Figure 3a shows serial changes in RRF of patients with peritonitis completely cured without changing antibiotics who had RRF > 1 mL/min before entry into the study (n=45, of whom 17 were in the CT group and 28 in the MTV group). There were no significant differences within or between groups. Serial changes in 24-hour urine volume of the patients completely cured without changing antibiotics in the 2 treatment groups having a volume of > 100 mL were examined (n=54 before entry into the study, of whom 20 were in the CT group, and 34 in the MTV group). Figure 3b shows serial changes in urine volume in PD patients of the two groups with peritonitis successfully treated. The 24-hour urine volume in both treatment groups on day 1 was similar (637 ± 534 mL in the CT group vs. 609 ± 466 mL in the MTV group). After completion of i.v. and i.p. antibiotic treatment on day 14, 24-hour urine volume in both groups decreased compared to the baseline values. They dropped to 522 ± 433 mL and 400 ± 336 mL in the CT and MTV groups respectively. This represents a percentage decrease in the 24-hour urine volume in the CT and MTV groups of 18% and 34%, respectively (P = 0.89). By day 42, 24-hour urine production had returned to near-baseline values in both groups (608 ± 575 mL for the CT group and 664 ± 433 for the MTV group). There were no significant differences between the 2 groups.
Figure 3a. Serial change in RRF of PD patients with peritonitis successfully treated in patients of the two groups having had RRF > 1 mL/min before entry into the study. There were no significant differences within or between groups.
Figure 3b. Serial change in urine volume of PD patients with peritonitis successfully treated in patients of the two groups
Adverse events noted in the CT group were progression of renal dysfunction in 16 patients and allergy in 2. In the MTV group, two patients suffered liver function impairment, 5 had progression of renal dysfunction, and 1 allergy. However, none of these adverse effects was serious. Antibiotic treatment could be continued in the 2 cases of liver function impairment in the MTV group, and liver function returned to baseline after their discontinuation due to patients´primary responses, and complete cure.
From the present study, we conclude that, first; MTV treatment is significantly better than conventional therapy for PD-associated peritonitis in terms of complete cure rates. Second, neither treatment caused any significant decrease in RRF.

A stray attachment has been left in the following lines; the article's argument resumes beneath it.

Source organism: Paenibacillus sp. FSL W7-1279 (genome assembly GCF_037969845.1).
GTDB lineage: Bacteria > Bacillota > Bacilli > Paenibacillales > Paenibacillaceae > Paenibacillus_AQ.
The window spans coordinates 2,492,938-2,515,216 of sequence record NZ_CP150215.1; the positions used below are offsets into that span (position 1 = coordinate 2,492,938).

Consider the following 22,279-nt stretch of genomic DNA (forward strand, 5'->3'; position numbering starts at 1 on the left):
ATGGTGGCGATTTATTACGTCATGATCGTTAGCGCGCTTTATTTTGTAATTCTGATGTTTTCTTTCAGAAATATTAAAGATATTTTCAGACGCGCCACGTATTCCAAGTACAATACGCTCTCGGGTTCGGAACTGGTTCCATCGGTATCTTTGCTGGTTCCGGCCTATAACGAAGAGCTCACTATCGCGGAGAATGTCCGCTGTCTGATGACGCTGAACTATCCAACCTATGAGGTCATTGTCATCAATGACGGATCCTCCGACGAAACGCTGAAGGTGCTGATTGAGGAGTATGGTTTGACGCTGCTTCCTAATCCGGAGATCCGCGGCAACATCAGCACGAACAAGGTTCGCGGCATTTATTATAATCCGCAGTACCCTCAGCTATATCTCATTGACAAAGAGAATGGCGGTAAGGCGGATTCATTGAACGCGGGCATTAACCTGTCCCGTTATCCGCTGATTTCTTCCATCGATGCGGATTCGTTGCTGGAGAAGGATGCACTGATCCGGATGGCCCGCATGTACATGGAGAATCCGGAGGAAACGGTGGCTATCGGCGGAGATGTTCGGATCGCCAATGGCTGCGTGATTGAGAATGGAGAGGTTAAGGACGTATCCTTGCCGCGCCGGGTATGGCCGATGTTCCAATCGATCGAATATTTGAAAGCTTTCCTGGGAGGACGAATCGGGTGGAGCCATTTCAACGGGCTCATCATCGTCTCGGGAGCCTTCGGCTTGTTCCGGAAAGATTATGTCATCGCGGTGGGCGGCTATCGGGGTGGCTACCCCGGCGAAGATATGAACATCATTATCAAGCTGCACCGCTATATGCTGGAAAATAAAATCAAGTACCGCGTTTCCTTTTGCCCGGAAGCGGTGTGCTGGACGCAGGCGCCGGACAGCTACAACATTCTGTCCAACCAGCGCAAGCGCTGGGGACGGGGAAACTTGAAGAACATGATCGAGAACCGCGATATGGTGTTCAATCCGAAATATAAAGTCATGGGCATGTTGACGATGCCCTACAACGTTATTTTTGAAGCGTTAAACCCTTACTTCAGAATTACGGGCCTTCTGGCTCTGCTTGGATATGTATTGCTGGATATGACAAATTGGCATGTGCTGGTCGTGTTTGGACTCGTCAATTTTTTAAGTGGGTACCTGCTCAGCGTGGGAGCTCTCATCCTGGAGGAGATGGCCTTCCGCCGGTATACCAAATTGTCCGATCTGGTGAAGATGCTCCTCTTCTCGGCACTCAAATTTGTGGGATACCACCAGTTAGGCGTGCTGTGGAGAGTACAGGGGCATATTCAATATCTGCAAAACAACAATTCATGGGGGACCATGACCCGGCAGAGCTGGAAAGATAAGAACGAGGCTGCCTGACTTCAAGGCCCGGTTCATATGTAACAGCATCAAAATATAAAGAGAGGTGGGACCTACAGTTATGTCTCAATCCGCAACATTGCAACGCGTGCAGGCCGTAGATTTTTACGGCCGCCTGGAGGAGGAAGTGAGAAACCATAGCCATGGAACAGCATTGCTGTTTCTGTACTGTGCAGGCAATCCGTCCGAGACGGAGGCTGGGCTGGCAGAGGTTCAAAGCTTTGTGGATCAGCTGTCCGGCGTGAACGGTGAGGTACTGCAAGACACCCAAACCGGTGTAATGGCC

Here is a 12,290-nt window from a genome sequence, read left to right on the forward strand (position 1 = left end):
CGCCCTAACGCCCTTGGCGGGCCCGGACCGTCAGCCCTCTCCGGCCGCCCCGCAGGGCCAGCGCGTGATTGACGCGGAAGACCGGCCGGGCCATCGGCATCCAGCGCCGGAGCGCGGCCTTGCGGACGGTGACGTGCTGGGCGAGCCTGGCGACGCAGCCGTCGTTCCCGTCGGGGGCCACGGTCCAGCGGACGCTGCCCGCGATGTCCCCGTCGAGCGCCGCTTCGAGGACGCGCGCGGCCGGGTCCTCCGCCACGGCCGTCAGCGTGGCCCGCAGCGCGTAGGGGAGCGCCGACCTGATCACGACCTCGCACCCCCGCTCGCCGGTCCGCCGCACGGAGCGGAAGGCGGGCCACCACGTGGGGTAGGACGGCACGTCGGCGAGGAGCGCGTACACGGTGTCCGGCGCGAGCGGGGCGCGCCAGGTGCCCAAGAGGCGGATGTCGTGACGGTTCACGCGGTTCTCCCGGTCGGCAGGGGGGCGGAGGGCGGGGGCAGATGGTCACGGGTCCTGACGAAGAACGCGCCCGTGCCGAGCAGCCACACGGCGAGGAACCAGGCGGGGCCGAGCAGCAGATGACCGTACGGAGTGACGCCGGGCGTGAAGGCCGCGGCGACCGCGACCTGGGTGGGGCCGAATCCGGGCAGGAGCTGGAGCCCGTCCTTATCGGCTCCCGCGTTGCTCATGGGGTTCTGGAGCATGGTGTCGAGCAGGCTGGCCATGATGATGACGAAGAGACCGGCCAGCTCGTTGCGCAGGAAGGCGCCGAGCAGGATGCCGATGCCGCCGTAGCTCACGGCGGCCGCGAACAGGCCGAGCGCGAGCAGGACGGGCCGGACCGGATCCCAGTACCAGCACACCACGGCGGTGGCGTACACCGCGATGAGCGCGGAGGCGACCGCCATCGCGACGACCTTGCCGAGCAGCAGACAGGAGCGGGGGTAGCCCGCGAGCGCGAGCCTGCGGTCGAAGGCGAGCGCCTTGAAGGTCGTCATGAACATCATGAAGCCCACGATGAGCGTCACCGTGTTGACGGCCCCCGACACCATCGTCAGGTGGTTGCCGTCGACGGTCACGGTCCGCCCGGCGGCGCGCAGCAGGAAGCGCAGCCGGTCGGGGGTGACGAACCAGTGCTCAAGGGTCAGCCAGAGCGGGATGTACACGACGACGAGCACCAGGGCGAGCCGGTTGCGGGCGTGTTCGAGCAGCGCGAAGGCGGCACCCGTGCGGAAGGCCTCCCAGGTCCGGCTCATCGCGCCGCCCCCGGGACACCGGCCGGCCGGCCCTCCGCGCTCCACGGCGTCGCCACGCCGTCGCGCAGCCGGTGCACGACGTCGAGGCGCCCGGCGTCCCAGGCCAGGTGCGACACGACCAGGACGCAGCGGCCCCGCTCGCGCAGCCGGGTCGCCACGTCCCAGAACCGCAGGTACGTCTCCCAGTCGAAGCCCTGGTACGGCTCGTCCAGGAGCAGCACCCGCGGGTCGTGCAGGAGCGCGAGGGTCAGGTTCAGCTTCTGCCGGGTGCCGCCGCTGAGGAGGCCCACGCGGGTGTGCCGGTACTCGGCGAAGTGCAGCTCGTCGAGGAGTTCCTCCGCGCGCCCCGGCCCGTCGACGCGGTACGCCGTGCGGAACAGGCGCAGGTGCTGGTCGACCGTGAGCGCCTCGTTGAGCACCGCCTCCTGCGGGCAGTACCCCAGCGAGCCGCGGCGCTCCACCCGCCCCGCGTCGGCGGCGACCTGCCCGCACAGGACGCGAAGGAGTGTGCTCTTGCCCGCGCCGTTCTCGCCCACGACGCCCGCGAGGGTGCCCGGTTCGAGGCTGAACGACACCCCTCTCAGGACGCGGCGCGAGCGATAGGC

The carbapenems have excellent activity in vitro against nearly all bacterial pathogens, except for Stenotrophomonas, methicillin- resistant staphylococci, and Enterococcus faecium. Previously, the efficacy of monotherapy using i.p. imipenem-cilastatin (IPM/CS) had been reported in several studies of CAPD-related peritonitis, yielding a cure rate >90% [10,11]. Based on those data, i.p. IPM/CS was proposed as an effective single first-line antibiotic for the treatment of peritonitis in CAPD patients. An additional advantage was knowledge of the pharmacokinetics of IPM/CS in CAPD patients . Thus, by employing precise pharmacokinetics of meropenem (MEPM) in patients undergoing CAPD, Thalhammer et al. could recommend once-daily administration of 0.5 - 1.0 g . In that study, MEPM had been selected because of its lesser side effects in the central nervous system, as seen, for example, for convulsions with carbapenems. On the basis of the information available on IPM/ CS, and the relationship between IPM/CS and MEPM, here we elected to use 0.5 g of MEPM twice daily until day 7 and then 0.5 g once daily from day 8 to 14 in patients undergoing CAPD. In addition, we chose i.p. TOB, and changed to VCM on day 7, because we considered a Gram-negative rod infection by CNS likely. Despite the general success of this primary care approach and excellent sensitivity of detected bacteria to the agents employed, we still had refractory cases involving other bacteria. When this occurred, we assumed the presence of MRSA or certain resistant MRCNS and therefore changed from i.p. TOB to i.p. VCM on day 7. Previously we reported that i.v. MEPM plus i.p. TOB followed by MEPM plus VCM resulted in a high cure rate of 94% for treating peritonitis in patients on CAPD . Because routine use of the wide spectrum antibiotics carbapenems together with VCM might strongly select for resistance, this treatment cannot be applied to all cases. Thus, the emergence of vancomycin-resistant enterococci has been reported [14,15]. However, based on our previous study of 4 refractory patients under CT who responded to the change of antibiotics to i.v. MEPM plus i.p. VCM , we hypothesized that starting treatment with MTV before bacterial identification in CAPD-associated peritonitis, and then changing to a more specific regimen as soon as possible thereafter, could provide good primary care with lower risk of development of resistance. Leung et al.  had reported a complete cure rate of 72.5% on monotherapy with IPM/CS, similar to the standard regimens cefazolin (CEZ) and ceftazidime (CAZ), or netilmycin. These differences in cure rates might reflect changes in causative organisms and increases in antibiotic resistance over the last 10 years [17,18]. In fact, it was the recent spread of vancomycin- resistant Staphylococcus aureus (VRSA) and Enterococcus spp. that led the ISPD to recommend the use of CEZ, a first generation cephalosporin, instead . This recommendation has now been challenged because of the high frequency of MRSA and CNS among CAPD patients, as found in the present study . Indeed, based on close monitoring of local and serum drug concentrations, two groups have recently demonstrated that VCM should be used for Gram-positive infections, because of their greater susceptibility to this agent than to first-generation cephalosporins [4,7]. In the present study, we used TOB during the first 7 days as an empirical regimen. In 2005, the ISPD recommended avoiding aminoglycosides as first-line therapy in patients who have significant RRF , because use of these agents was associated with more rapid RRF decline in CAPD patients . Based on that recommendation and the dose-dependent nephrotoxicity of TOB , we restricted our use of this agent to a short duration because preservation of RRF in patients undergoing CAPD is recognized to be associated with improved survival and better quality of life . In the present study, there was no significant reduction in RRF after 14 days’ antibiotic treatment in peritonitis patients who were completely cured without changing antibiotics. While urine volume in the MTV group was decreased 14 days after the onset of peritonitis, there was good recovery by day 42. Persistence of increased levels of proinflammatory cytokines and growth factors at least 6 weeks after apparent clinical remission of peritonitis has been reported in CAPD patients . Evaluating declines in RRF is not straightforward, because such factors as frequency of peritonitis, presence of diabetes mellitus and obesity as well as the above-mentioned total body water and amount of excretion are all associated with a more rapid decline in RRF .